So I might be the last person with a computer to find out about this thing, but having found it, I’m afraid I can’t stop myself from talking about it here. ‘Postsecret’ is a site initiated by Frank Warren as a project in November 2004 for a Washington art exhibition.
He posted this simple request:
You are invited to anonymously contribute your secrets to PostSecret. Each secret can be a regret, hope, funny experience, unseen kindness, fantasy, belief, fear, betrayal, erotic desire, feeling, confession, or childhood humiliation. Reveal anything - as long as it is true and you have never shared it with anyone before.
Create your own 4-by-6-inch postcards out of any mailable material. But please only put one secret on a card. If you want to share two or more secrets, use multiple postcards.
The results have become an utterly absorbing archive of accidental greatness. Some are self-indulgent, some are downright disturbing, some funny, some scatalogical… and some are really good art.
It’s hard to qualify what I exactly mean by that. One of the most intriguing things about this project is the way it blurs or completely obscures the distinction between art made by a skilled person in a self-consciously aesthetic/expressive way, and naïve art or what is usually called Art Brut.
A given card might be an aesthetically powerful thing, but it’s hard to know whether that represents an achievement by an ordinary person who managed to produce a thing of great quality through the inspiration that emotion gave them, or whether it was the product of someone with artistic experience and resources who was merely attempting to contribute anonymously to the project. Some are simply too polished to be anything else.
When they work as art, and give the viewer a real jolt of recognition or a good laugh, they achieve a certain quality that is irritatingly hard to define but recognisable nevertheless. I think it’s close to what the Surrealists called ‘the marvellous’, that power and universality that made things can achieve when they possess a link to unconscious drives and motivations. When this quality is present, an object can reach beyond and outside itself and become a Symbol. Calculation is not a necessary part of it. In fact, it’s probably undesirable, in just the same way that Freud thought word association and other such games could offer up clues to what was going on under the skin.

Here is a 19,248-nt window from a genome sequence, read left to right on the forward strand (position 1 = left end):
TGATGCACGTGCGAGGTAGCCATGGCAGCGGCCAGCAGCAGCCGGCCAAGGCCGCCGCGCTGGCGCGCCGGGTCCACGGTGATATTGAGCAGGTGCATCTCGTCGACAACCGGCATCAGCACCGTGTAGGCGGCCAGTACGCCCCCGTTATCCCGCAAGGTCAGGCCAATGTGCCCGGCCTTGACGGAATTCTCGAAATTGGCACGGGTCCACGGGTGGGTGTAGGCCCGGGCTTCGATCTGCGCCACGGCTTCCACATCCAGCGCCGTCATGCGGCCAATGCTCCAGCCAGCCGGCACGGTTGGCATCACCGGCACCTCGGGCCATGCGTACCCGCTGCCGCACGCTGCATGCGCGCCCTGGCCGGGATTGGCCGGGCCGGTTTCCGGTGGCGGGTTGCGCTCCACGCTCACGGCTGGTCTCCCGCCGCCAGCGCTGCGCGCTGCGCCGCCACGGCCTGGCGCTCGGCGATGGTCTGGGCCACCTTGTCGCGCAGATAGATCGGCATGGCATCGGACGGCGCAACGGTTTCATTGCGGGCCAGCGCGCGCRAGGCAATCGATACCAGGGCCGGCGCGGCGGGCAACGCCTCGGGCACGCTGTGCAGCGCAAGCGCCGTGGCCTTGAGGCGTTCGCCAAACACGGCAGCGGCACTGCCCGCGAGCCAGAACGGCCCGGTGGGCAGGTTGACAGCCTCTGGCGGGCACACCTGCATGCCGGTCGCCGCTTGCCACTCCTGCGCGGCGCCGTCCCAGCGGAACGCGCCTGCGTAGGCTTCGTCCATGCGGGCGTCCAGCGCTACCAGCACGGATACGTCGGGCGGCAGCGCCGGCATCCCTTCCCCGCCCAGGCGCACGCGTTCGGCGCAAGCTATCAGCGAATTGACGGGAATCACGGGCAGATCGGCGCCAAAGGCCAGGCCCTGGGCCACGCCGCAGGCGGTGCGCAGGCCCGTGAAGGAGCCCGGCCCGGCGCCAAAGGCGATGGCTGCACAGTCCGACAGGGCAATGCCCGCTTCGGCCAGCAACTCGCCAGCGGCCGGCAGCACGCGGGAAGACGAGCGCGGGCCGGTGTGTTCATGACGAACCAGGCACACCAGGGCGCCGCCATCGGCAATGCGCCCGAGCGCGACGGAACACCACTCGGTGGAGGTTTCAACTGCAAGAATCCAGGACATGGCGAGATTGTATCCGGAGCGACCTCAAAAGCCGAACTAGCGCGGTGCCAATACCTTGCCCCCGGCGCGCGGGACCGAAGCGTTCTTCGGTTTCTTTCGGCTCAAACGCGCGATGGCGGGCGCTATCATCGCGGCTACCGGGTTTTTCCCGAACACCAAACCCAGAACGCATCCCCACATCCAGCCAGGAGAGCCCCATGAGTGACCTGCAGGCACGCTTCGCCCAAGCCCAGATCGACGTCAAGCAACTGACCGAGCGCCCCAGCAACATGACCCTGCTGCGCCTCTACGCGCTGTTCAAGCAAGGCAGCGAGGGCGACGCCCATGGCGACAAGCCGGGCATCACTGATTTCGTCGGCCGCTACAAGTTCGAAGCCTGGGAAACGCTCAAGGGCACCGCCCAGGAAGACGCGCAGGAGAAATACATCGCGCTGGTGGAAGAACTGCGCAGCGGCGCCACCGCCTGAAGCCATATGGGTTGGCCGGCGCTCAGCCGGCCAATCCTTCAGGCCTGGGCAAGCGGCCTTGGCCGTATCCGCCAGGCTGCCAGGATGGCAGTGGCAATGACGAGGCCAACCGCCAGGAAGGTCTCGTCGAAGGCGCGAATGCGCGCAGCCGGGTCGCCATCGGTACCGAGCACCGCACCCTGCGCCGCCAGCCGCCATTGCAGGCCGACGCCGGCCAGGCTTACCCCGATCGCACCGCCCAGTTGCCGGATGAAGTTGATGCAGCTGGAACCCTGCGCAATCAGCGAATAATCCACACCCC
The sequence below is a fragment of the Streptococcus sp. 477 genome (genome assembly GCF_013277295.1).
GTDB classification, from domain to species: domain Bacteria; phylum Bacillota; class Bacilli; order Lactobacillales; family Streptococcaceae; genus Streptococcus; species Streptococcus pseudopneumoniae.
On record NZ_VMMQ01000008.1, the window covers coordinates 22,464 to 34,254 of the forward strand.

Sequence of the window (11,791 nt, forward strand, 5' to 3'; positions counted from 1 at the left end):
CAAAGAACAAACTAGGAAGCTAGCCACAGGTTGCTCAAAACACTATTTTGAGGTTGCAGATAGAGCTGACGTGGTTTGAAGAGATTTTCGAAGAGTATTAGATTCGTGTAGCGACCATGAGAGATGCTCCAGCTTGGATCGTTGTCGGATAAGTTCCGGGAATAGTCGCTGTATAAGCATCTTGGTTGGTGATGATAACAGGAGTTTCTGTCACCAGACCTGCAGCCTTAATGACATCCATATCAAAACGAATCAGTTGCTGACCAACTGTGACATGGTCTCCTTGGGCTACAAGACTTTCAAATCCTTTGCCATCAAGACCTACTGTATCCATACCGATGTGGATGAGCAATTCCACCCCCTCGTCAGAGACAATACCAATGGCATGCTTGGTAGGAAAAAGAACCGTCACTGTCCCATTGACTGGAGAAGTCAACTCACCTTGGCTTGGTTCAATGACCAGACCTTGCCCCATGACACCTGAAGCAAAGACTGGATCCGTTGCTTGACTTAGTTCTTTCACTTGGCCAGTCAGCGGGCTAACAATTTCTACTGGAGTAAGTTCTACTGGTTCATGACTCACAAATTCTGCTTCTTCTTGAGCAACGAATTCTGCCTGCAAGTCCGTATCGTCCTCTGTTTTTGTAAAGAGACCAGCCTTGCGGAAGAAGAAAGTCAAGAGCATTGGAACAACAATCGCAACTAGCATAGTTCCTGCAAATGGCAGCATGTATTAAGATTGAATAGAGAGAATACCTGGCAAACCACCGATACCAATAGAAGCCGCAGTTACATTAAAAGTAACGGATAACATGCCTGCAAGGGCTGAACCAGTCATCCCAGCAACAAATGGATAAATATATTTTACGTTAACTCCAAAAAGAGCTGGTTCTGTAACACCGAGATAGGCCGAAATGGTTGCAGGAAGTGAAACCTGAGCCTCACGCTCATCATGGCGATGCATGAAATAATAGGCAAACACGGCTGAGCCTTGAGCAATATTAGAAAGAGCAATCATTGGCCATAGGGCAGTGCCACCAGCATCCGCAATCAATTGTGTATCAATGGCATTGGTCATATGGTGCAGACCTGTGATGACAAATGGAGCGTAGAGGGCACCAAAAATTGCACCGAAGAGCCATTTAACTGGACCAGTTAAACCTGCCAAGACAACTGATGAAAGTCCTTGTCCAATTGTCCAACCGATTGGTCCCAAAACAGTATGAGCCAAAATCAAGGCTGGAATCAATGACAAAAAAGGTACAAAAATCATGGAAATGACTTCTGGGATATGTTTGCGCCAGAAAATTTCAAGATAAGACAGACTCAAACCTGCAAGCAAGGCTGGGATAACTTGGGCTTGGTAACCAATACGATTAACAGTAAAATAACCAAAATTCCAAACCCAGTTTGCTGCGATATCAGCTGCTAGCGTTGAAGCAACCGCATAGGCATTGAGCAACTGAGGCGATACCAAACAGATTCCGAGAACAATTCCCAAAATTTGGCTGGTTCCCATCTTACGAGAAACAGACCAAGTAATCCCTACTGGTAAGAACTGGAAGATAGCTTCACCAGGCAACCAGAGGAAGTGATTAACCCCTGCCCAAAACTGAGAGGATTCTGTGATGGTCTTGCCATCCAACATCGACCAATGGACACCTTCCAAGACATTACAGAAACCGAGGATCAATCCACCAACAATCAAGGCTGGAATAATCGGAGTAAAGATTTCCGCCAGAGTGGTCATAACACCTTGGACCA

It’s probably logical then that my perception of what is good, or funny, or moving in some way, is likely to be influenced by my own experiences in an unconscious way. I mean that someone with a history of an unhappy childhood might be disturbed by this one:
Many allude to a great deal more than their ostensible content. Like this one:
I presume that the sender is a woman, mainly because the warm red cleft down the centre of the picture is so suggestive. But what was this mother/daughter or father/daughter relationship if a 10 year old child can’t spread her legs occasionally? What was going on in that domestic background that a grown adult carries around this memory so vividly?
Many allude to complex and rich back stories, which we can conjure up because they touch on universals in a particularly powerful way. We all know what a difficult adolescence is like, even if ours wasn’t this bad:
The rising hot air balloons in the background are probably collaged additions to the photo, but then again maybe not. Fantastically appropriate, though, they most certainly are. An uncannily good metaphor for a disturbed child's idea of escape.
This next card is the visual equivalent of one of Freud’s case studies, and I think the good doktor might have found it interesting. For some reason, I find it very disturbing.
Themes can be discerned easily in the contributions of only a single week. Sexuality is the natural first, since it’s by nature secret and subject to intense feelings all round, whether they be shame, or regret, or desire for revenge, or just plain old showing off, like the kid with two raised fists who asks "which hand?"
The next most common theme is obviously childhood. Bad childhoods, on the whole, whose dark residue has settled in the mind and continues to distort the sender’s adult life. I suppose the experience of sending a stranger a memento from yesterday’s unhappy childhood is cathartic for many people. Certainly, on the evidence of the written messages of thanks Frank Warren sometimes posts, it is.